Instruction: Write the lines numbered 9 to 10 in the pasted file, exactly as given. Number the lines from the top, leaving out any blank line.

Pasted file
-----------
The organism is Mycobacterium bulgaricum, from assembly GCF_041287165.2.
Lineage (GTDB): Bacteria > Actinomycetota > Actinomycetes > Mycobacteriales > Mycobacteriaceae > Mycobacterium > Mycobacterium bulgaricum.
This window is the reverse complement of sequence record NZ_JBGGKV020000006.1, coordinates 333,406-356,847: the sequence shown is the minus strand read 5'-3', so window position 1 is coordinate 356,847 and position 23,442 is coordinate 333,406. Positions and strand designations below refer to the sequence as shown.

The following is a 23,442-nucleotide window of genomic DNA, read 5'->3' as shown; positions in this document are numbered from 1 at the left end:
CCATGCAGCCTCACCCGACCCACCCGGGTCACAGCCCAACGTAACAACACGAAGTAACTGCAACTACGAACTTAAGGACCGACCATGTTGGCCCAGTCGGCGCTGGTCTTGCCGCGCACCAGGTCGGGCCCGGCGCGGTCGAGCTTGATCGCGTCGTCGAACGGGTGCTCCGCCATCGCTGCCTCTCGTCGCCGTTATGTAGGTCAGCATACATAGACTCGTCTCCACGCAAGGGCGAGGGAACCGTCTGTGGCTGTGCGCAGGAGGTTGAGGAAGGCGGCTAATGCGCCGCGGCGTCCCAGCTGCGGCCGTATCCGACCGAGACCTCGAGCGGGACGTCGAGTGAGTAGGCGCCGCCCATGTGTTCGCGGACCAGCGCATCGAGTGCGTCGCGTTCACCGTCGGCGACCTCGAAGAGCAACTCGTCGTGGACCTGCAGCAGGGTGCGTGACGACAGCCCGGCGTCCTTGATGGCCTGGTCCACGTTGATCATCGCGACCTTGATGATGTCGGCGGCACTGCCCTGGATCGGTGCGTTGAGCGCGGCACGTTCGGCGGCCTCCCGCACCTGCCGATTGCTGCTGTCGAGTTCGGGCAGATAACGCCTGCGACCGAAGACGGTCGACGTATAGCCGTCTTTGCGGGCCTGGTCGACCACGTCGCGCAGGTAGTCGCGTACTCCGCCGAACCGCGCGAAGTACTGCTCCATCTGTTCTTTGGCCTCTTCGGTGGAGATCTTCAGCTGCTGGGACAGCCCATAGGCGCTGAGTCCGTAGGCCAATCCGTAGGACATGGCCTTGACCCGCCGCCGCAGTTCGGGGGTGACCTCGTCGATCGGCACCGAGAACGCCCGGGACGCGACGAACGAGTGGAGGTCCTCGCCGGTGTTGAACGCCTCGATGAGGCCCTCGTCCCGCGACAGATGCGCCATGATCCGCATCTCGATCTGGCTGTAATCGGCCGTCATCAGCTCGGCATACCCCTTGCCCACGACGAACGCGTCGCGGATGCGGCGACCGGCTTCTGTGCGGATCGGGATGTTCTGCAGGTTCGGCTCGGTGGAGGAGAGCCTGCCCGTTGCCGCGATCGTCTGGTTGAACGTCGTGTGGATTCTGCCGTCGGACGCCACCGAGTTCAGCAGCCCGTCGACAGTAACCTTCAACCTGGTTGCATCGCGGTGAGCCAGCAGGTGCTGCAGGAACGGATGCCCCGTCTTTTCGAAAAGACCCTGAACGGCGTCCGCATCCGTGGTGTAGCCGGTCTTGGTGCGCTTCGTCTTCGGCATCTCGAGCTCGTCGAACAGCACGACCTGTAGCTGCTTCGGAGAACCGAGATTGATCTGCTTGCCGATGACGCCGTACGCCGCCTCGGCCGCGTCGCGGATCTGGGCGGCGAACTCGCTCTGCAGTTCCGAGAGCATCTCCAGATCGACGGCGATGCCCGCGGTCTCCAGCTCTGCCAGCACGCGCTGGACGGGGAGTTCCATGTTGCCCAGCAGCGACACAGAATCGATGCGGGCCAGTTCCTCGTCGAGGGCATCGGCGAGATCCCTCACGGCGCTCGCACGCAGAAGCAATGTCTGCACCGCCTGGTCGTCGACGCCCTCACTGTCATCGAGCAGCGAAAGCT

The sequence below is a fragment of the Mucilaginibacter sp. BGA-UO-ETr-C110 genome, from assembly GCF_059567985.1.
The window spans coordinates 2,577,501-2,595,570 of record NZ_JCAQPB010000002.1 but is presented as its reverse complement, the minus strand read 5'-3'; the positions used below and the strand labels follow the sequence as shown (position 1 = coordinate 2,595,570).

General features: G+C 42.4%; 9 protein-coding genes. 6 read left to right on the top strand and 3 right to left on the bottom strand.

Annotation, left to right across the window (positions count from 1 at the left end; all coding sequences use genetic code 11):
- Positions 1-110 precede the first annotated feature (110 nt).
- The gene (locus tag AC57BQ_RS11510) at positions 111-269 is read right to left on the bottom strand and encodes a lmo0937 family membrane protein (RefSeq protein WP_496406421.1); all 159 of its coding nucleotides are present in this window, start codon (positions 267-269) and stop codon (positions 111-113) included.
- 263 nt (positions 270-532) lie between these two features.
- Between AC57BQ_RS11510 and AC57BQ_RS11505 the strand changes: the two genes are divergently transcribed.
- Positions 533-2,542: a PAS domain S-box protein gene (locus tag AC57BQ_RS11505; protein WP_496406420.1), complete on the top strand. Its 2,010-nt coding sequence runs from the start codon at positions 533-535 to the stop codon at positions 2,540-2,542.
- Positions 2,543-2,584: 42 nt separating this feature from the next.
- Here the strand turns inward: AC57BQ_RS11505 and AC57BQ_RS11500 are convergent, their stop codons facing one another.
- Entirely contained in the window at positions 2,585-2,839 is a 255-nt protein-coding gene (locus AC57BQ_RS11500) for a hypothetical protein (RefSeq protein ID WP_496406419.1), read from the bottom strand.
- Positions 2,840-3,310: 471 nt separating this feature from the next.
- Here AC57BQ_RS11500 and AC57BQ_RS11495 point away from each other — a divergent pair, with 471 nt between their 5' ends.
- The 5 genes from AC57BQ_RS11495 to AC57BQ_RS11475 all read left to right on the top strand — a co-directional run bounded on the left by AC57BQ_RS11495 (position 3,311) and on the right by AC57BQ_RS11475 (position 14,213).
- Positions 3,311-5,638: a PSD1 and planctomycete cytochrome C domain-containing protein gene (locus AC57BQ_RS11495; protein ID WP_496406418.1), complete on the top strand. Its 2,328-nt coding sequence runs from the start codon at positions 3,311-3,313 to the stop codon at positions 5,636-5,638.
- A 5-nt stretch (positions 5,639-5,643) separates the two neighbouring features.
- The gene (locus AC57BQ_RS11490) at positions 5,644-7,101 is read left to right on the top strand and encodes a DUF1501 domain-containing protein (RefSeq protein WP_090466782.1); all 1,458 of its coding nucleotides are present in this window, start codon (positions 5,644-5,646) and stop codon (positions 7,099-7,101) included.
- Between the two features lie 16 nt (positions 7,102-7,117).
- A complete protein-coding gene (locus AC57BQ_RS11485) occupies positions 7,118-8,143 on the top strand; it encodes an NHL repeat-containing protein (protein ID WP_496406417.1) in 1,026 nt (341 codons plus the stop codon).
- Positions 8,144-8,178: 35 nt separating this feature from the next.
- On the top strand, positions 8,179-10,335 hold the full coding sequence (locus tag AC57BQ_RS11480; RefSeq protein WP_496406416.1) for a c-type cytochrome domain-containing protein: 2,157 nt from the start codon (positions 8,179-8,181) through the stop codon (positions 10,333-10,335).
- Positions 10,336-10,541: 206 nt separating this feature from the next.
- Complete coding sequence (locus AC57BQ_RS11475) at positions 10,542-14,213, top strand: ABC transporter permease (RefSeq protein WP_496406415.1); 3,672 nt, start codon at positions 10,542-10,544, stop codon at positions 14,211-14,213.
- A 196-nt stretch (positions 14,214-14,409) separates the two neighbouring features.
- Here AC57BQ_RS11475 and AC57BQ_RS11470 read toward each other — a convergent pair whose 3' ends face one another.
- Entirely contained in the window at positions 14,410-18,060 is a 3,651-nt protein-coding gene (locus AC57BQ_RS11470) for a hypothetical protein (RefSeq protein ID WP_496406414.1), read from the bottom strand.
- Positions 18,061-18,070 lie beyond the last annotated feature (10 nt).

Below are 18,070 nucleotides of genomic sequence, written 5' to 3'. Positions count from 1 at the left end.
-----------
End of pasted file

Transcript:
Annotation, left to right across the window (positions count from 1 at the left end; all coding sequences use genetic code 11):
- Positions 1-110 precede the first annotated feature (110 nt).